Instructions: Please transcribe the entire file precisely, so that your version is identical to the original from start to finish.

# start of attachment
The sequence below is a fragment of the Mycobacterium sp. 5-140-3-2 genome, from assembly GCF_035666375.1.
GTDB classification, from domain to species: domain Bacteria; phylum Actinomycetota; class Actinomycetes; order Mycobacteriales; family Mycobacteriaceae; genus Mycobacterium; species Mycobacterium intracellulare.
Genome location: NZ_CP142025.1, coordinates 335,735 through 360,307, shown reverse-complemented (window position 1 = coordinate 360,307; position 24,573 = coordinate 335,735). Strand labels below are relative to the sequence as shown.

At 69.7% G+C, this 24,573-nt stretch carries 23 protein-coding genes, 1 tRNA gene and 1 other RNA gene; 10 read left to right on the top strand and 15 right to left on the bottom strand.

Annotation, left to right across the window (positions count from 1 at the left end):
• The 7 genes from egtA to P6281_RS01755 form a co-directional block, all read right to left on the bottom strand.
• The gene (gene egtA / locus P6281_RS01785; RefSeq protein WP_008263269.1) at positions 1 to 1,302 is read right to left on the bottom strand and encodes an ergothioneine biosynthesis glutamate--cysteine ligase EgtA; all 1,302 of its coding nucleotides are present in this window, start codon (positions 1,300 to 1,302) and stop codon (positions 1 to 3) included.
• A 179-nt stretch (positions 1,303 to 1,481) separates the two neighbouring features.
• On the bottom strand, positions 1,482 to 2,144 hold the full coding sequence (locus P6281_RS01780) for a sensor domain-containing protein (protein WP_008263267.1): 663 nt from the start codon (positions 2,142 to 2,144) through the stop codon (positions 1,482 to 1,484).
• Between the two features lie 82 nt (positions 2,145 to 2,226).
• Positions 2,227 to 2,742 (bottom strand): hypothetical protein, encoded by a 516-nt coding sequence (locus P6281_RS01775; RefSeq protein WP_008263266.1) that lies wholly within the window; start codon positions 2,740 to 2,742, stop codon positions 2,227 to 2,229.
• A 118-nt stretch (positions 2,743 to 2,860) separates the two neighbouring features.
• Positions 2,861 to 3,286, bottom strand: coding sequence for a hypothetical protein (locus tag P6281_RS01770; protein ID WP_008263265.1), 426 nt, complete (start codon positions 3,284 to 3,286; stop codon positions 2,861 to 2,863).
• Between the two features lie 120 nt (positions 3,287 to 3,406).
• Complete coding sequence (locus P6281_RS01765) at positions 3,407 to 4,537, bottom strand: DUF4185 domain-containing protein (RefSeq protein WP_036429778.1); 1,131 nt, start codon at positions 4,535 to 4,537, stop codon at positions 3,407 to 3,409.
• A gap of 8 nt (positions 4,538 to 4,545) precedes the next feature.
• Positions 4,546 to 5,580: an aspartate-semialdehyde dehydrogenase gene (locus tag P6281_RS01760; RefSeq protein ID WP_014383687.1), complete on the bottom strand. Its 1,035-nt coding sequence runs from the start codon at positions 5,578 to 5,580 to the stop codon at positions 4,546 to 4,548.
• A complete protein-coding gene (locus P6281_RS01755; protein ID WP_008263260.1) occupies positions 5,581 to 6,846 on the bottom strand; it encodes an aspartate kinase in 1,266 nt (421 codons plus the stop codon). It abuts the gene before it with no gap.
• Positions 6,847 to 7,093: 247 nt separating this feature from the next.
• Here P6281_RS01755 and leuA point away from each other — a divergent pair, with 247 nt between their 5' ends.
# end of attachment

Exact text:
The sequence below is a fragment of the Mycobacterium sp. 5-140-3-2 genome, from assembly GCF_035666375.1.
GTDB classification, from domain to species: domain Bacteria; phylum Actinomycetota; class Actinomycetes; order Mycobacteriales; family Mycobacteriaceae; genus Mycobacterium; species Mycobacterium intracellulare.
Genome location: NZ_CP142025.1, coordinates 335,735 through 360,307, shown reverse-complemented (window position 1 = coordinate 360,307; position 24,573 = coordinate 335,735). Strand labels below are relative to the sequence as shown.

At 69.7% G+C, this 24,573-nt stretch carries 23 protein-coding genes, 1 tRNA gene and 1 other RNA gene; 10 read left to right on the top strand and 15 right to left on the bottom strand.

Annotation, left to right across the window (positions count from 1 at the left end):
• The 7 genes from egtA to P6281_RS01755 form a co-directional block, all read right to left on the bottom strand.
• The gene (gene egtA / locus P6281_RS01785; RefSeq protein WP_008263269.1) at positions 1 to 1,302 is read right to left on the bottom strand and encodes an ergothioneine biosynthesis glutamate--cysteine ligase EgtA; all 1,302 of its coding nucleotides are present in this window, start codon (positions 1,300 to 1,302) and stop codon (positions 1 to 3) included.
• A 179-nt stretch (positions 1,303 to 1,481) separates the two neighbouring features.
• On the bottom strand, positions 1,482 to 2,144 hold the full coding sequence (locus P6281_RS01780) for a sensor domain-containing protein (protein WP_008263267.1): 663 nt from the start codon (positions 2,142 to 2,144) through the stop codon (positions 1,482 to 1,484).
• Between the two features lie 82 nt (positions 2,145 to 2,226).
• Positions 2,227 to 2,742 (bottom strand): hypothetical protein, encoded by a 516-nt coding sequence (locus P6281_RS01775; RefSeq protein WP_008263266.1) that lies wholly within the window; start codon positions 2,740 to 2,742, stop codon positions 2,227 to 2,229.
• A 118-nt stretch (positions 2,743 to 2,860) separates the two neighbouring features.
• Positions 2,861 to 3,286, bottom strand: coding sequence for a hypothetical protein (locus tag P6281_RS01770; protein ID WP_008263265.1), 426 nt, complete (start codon positions 3,284 to 3,286; stop codon positions 2,861 to 2,863).
• Between the two features lie 120 nt (positions 3,287 to 3,406).
• Complete coding sequence (locus P6281_RS01765) at positions 3,407 to 4,537, bottom strand: DUF4185 domain-containing protein (RefSeq protein WP_036429778.1); 1,131 nt, start codon at positions 4,535 to 4,537, stop codon at positions 3,407 to 3,409.
• A gap of 8 nt (positions 4,538 to 4,545) precedes the next feature.
• Positions 4,546 to 5,580: an aspartate-semialdehyde dehydrogenase gene (locus tag P6281_RS01760; RefSeq protein ID WP_014383687.1), complete on the bottom strand. Its 1,035-nt coding sequence runs from the start codon at positions 5,578 to 5,580 to the stop codon at positions 4,546 to 4,548.
• A complete protein-coding gene (locus P6281_RS01755; protein ID WP_008263260.1) occupies positions 5,581 to 6,846 on the bottom strand; it encodes an aspartate kinase in 1,266 nt (421 codons plus the stop codon). It abuts the gene before it with no gap.
• Positions 6,847 to 7,093: 247 nt separating this feature from the next.
• Here P6281_RS01755 and leuA point away from each other — a divergent pair, with 247 nt between their 5' ends.